Sant Kumar Sharma
In the state of Jammu and Kashmir, of which Laddakh was also a part till last year, there were no Scheduled Tribes (STs) till 1989. Read again and you may declare the statement to be false.
No, it is not a falsehood but true to the last word. How? If there were no STs in the state till 1989, where did they live? Where did all the STs who live in J&K come from in 1989 then?
The fact is that they all were living in J&K of the day but were not recognised as STs. Before 1989, when four groups of people were recognised as STs, no groups were identified as STs in the state by successive governments.
We need to recall here the Legislature of J&K had the powers to define Permanent Residents under Article 35-A. It also had the right to define their rights, or rather deny what Central laws were applied to them. This was a peculiar trait of these governments that they didn’t recognise any group as STs.
Non-identification of any groups as STs meant benefits of the Central laws were not available to them. Political reservations, job reservations, or in educational institutions, soft loans and other benefits available to STs all over India were thus denied to them.
In April 1991, Gujjar-Bakerwals and seven other groups of people were recognised as STs. By then, 12 groups of people were duly identified and recognised under the enabling Central laws.
This was done by the then Central government as J&K was not under any so-called “democratically elected” government. This due apportionment of their rightful share was done by using provisions of the Indian Constitution. Till that time, the Constitution of Jammu and Kashmir only served to deny them their rights.
Thereafter, the STs started getting reservations in educational institutions, in jobs and some other sectors. They were still not given any political reservations as was the norm all through India in all other states and UTs. The J&K Constitution was an impediment here too in the empowerment of STs.
The provisions for positive discrimination in favour of Scheduled Castes (SCs) and Scheduled Tribes (STs) are defined in articles 330 to 342. However, the provisions pertaining to the STs were not applicable to J&K to a large extent.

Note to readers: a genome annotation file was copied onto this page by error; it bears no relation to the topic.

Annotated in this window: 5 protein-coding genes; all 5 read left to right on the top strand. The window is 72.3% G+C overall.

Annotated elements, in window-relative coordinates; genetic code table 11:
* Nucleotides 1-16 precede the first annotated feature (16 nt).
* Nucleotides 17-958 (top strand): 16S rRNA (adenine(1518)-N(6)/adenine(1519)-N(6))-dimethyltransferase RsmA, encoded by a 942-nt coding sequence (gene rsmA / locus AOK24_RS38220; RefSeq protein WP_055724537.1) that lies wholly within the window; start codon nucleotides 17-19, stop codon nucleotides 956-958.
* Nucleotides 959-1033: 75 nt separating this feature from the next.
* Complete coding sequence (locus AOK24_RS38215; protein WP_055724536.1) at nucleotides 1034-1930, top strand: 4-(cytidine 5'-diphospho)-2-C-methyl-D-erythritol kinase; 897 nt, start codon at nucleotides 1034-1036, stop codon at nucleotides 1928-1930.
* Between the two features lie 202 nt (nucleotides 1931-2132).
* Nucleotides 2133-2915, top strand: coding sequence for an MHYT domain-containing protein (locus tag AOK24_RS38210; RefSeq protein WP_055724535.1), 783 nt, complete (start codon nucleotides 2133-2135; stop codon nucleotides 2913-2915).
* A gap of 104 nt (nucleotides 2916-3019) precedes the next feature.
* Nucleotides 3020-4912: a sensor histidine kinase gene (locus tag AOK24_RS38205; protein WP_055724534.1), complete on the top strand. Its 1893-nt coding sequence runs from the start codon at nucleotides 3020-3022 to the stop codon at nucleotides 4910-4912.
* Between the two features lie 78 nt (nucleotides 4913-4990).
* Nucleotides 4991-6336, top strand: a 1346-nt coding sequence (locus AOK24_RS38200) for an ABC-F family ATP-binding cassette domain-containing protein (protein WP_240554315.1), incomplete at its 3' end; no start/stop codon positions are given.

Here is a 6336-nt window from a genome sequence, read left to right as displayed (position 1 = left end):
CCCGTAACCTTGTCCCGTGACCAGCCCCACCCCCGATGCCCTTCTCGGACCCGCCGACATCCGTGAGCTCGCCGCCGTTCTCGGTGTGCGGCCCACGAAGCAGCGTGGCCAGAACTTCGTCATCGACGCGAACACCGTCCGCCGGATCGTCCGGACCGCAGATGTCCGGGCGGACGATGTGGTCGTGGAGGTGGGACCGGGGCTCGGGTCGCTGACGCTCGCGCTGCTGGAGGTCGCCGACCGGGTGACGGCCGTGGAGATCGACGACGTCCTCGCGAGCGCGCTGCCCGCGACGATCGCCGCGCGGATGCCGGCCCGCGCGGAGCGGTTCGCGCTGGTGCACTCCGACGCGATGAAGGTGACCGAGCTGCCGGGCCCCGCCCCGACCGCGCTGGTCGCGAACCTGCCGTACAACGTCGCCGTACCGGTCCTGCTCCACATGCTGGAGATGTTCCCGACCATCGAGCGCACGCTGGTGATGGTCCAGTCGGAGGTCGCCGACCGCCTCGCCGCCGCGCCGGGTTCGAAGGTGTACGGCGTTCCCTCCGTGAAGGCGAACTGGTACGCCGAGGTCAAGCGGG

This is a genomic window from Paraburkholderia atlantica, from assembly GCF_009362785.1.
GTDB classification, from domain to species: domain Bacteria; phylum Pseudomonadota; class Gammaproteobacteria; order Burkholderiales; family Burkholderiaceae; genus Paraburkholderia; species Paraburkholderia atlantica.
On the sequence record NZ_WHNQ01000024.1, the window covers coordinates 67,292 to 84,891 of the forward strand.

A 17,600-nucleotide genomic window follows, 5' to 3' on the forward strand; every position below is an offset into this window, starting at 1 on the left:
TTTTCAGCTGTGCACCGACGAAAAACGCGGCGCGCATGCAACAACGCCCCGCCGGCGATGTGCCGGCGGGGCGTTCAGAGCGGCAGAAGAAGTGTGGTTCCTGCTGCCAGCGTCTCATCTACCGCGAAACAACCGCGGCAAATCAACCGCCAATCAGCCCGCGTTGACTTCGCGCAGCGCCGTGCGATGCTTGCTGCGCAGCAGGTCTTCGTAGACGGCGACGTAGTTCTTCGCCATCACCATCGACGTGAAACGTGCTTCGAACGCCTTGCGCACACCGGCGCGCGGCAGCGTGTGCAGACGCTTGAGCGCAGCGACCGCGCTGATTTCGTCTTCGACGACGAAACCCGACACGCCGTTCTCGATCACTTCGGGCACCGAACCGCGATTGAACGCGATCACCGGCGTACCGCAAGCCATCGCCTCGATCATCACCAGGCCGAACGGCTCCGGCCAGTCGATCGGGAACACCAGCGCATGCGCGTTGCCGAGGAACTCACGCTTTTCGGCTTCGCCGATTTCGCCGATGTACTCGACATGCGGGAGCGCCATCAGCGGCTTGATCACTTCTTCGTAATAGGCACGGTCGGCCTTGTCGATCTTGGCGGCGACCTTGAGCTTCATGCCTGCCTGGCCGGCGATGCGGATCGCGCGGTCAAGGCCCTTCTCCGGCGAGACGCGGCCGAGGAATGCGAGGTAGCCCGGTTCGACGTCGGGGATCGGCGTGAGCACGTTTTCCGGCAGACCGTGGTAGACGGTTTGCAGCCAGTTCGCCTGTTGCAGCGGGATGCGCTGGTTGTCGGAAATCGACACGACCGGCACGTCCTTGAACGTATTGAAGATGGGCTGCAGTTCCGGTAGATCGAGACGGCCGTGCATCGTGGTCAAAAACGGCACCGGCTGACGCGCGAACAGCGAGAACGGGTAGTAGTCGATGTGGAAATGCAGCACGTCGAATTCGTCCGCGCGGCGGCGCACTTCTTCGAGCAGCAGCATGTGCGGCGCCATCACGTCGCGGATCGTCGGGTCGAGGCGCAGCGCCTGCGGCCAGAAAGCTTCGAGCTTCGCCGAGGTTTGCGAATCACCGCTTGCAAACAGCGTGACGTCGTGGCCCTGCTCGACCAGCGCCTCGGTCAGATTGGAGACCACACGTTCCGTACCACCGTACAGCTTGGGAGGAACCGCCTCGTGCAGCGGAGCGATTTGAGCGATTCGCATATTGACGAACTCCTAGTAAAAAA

On August 5, 2019, when steps were initiated to scrap Article 35-A, one positive fallout was that the STs got political reservation. It was only after abolition of J&K Constitution that STs got their due share of the political pie in the UT of J&K. The full application of the Indian Constitution to the UT means that the STs are now entitled to reservations in proportion to their population.
It bears mention here that the new 90-memeber Legislative Assembly of UT of J&K that will come into being now can have 9-10 seats reserved for STs. Of course, it is likely to take a year or so more before the new assembly is constituted after delimitation de novo and holding of elections. However, artificial disempowerment of various ST groups by way of denial of political reservations is now a bad dream that lasted for over seven decades.
Incidentally, there are at least 47 Lok Sabha seats and over 554 assembly seats reserved for STs all over India. It may be interesting to mention here that in Arunachal Pradesh, 59 out of 60 seats in the assembly are reserved for STs.
In Jharkhand, out of 81 assembly seats, 28 are reserved for STs. In Rajasthan, 25 out of 200 assembly seats are reserved for the STs. This political bonanza for the STs of J&K has become possible only because of the application of the Indian Constitution in toto.